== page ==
H2ME 2 project seeks to bring 1,230 fuel cell vehicles to Europe
A new pan-European initiative has been launched to expand the region’s hydrogen fuel infrastructure. The initiative is called H2ME 2 and will take place over six years, bringing together 37 partners from throughout Europe. H2ME 2 aims to bring 1,230 fuel cell vehicles to Europe, with some 20 new hydrogen stations being built to support the adoption of these vehicles. The infrastructure initiative will also work to test the capabilities of new electrolizer technology that can be used to generate hydrogen.
Europe’s largest hydrogen-centric projects are gaining more support
The project has been developed under the Hydrogen Mobility Europe (H2ME) initiative and is supported by the Fuel Cells and Hydrogen Joint Undertaking. The project is also receiving funding from the European Union Horizon 2020 program. H2ME 2 will work to compliment and build upon the efforts being made by the Fuel Cells and Hydrogen Joint Undertaking, which has been working to expand adoption of fuel cell technologies and promoting the development of a hydrogen fuel infrastructure. Working alongside H2ME, the H2ME 2 project will be one of the largest funded hydrogen-centric initiatives in Europe.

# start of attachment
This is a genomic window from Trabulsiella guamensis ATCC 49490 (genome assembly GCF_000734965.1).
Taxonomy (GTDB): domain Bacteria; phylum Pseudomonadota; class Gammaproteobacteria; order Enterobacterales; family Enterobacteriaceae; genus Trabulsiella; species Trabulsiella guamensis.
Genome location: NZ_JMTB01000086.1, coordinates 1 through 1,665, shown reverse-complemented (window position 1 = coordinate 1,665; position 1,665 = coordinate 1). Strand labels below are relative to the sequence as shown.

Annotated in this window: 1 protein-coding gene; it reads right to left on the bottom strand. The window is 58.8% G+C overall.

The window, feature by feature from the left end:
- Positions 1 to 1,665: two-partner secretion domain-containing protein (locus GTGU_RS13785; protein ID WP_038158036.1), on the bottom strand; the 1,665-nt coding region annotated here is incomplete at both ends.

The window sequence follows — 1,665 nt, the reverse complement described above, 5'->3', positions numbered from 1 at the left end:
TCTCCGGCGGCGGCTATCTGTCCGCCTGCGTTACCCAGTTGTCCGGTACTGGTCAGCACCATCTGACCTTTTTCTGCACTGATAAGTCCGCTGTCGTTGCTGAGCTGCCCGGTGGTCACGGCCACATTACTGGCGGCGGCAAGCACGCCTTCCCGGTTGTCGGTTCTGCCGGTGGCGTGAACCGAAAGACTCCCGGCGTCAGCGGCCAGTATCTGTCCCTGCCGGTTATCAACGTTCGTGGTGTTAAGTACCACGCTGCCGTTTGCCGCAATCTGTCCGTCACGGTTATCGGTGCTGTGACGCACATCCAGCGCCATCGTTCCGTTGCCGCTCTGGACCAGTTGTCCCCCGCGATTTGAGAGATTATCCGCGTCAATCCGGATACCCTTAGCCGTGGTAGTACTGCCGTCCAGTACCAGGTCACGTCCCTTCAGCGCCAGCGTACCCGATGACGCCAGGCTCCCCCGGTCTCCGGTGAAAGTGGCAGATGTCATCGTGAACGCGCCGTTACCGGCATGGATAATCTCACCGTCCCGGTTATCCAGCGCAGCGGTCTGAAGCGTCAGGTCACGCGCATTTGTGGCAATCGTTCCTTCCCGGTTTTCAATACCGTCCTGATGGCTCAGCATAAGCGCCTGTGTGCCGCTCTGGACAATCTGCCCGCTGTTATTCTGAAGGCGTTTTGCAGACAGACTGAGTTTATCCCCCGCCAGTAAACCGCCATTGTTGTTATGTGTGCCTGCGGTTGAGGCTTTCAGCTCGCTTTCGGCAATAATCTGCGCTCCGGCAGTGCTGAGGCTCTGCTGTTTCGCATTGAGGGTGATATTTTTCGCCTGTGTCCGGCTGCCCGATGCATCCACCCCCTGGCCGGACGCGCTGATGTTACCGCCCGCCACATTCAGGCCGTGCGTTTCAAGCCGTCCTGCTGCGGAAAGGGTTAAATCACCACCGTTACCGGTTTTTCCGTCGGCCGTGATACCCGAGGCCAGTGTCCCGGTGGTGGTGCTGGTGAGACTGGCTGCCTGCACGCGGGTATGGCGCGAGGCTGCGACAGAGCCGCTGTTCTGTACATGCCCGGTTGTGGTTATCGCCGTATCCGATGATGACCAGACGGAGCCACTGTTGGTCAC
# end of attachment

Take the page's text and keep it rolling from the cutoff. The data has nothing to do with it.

European countries are investing in the development of new hydrogen stations
The project is expected to significantly expand Europe’s hydrogen infrastructure. In many countries, a hydrogen infrastructure has already begun to take form. Germany is currently investing heavily into the development of new hydrogen stations. This infrastructure is needed to ensure the success of fuel cell vehicles. Without hydrogen stations, consumers are likely to show little interest in these vehicles. Clean transportation has been growing as a focus for the European Union due to concerns regarding the environment.
Building new hydrogen stations continues to be an expensive endeavor
Building a hydrogen infrastructure has proven to be an expensive and difficult task. While H2ME 2 has received significant financial support, developing new hydrogen stations will remain a costly endeavor. The project is, however, expected to succeed in its goal, promoting the capabilities of new technology and ensuring that fuel cell vehicles have a foothold throughout Europe.